Researchers identify a potential new treatment for osteoporosis
Scientists from The Scripps Research Institute (FL, USA) have identified a new therapeutic approach that, while still preliminary, could promote the development of new bone-forming cells in patients suffering from osteoporosis.
The study specifically focused on a protein called PPARy (known as the master regulator of fat) and its impact on the fate of mesenchymal stem cells. Since mesenchymal stem cells are able to develop into several different cell types—including fat, connective tissues, bone and cartilage—they are known to have a number of potentially important therapeutic applications. The findings were recently published in Nature Communications.
The research team knew that a partial loss of PPARy in a genetically modified mouse model led to increased bone formation. To see if they could mimic this effect using a drug candidate, the researchers combined a variety of structural biology approaches to rationally design a new compound that could repress the activity of PPARy.
The results demonstrated that when human mesenchymal stem cells were treated with the new compound, called SR2595 (SR=Scripps Research), there was a statistically significant increase in osteoblast formation, an essential cell type in bone development.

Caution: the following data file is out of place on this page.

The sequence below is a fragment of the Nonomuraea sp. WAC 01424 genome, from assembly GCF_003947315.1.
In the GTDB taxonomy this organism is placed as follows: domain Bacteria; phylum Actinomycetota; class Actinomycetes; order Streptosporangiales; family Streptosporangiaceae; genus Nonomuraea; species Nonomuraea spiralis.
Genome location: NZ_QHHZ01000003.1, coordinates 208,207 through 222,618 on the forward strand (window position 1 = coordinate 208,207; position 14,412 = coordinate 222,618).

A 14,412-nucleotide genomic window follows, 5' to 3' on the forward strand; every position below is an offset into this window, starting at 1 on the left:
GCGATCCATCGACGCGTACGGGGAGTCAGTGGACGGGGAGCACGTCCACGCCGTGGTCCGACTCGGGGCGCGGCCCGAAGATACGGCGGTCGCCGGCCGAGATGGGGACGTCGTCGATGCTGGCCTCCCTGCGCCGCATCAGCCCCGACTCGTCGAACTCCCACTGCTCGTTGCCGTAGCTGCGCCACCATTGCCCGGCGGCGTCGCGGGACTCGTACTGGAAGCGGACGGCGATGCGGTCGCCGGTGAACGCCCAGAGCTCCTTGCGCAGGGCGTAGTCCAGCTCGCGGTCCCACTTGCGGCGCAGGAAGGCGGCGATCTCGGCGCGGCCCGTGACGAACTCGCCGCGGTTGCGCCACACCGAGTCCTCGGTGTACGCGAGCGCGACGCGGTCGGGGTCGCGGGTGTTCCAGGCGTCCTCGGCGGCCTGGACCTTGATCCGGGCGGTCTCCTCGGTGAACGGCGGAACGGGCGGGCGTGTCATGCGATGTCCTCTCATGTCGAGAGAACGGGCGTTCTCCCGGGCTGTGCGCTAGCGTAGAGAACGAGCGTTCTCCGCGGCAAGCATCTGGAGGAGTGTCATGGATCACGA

“These findings demonstrate for the first time a new therapeutic application for drugs targeting PPARy, which has been the focus of efforts to develop insulin sensitizers to treat type 2 diabetes,” explained Patrick Griffin director of the Translational Research Institute at Scripps Florida. “We have already demonstrated SR2595 has suitable properties for testing in mice; the next step is to perform an in-depth analysis of the drug’s efficacy in animal models of bone loss, aging, obesity and diabetes.”
In addition to identifying a potential new therapeutic for bone loss, the study may have even broader implications. “Because PPARG is so closely related to several proteins with known roles in disease, we can potentially apply these structural insights to design new compounds for a variety of therapeutic applications,” commented David P. Marciano, first author of the study. “In addition, we now better understand how natural molecules in our bodies regulate metabolic and bone homeostasis, and how unwanted changes can underlie the pathogenesis of a disease.”
David P. Marciano, Dana S. Kuruvilla, Siddaraju V. Boregowda et al. Pharmacological repression of PPARγ promotes osteogenesis. Nature Communications, doi: 10.1038/ncomms8443 (2015) [Epub ahead of print]; The Scripps Research Institute press release: https://www.scripps.edu/news/press/2015/20150612griffin.html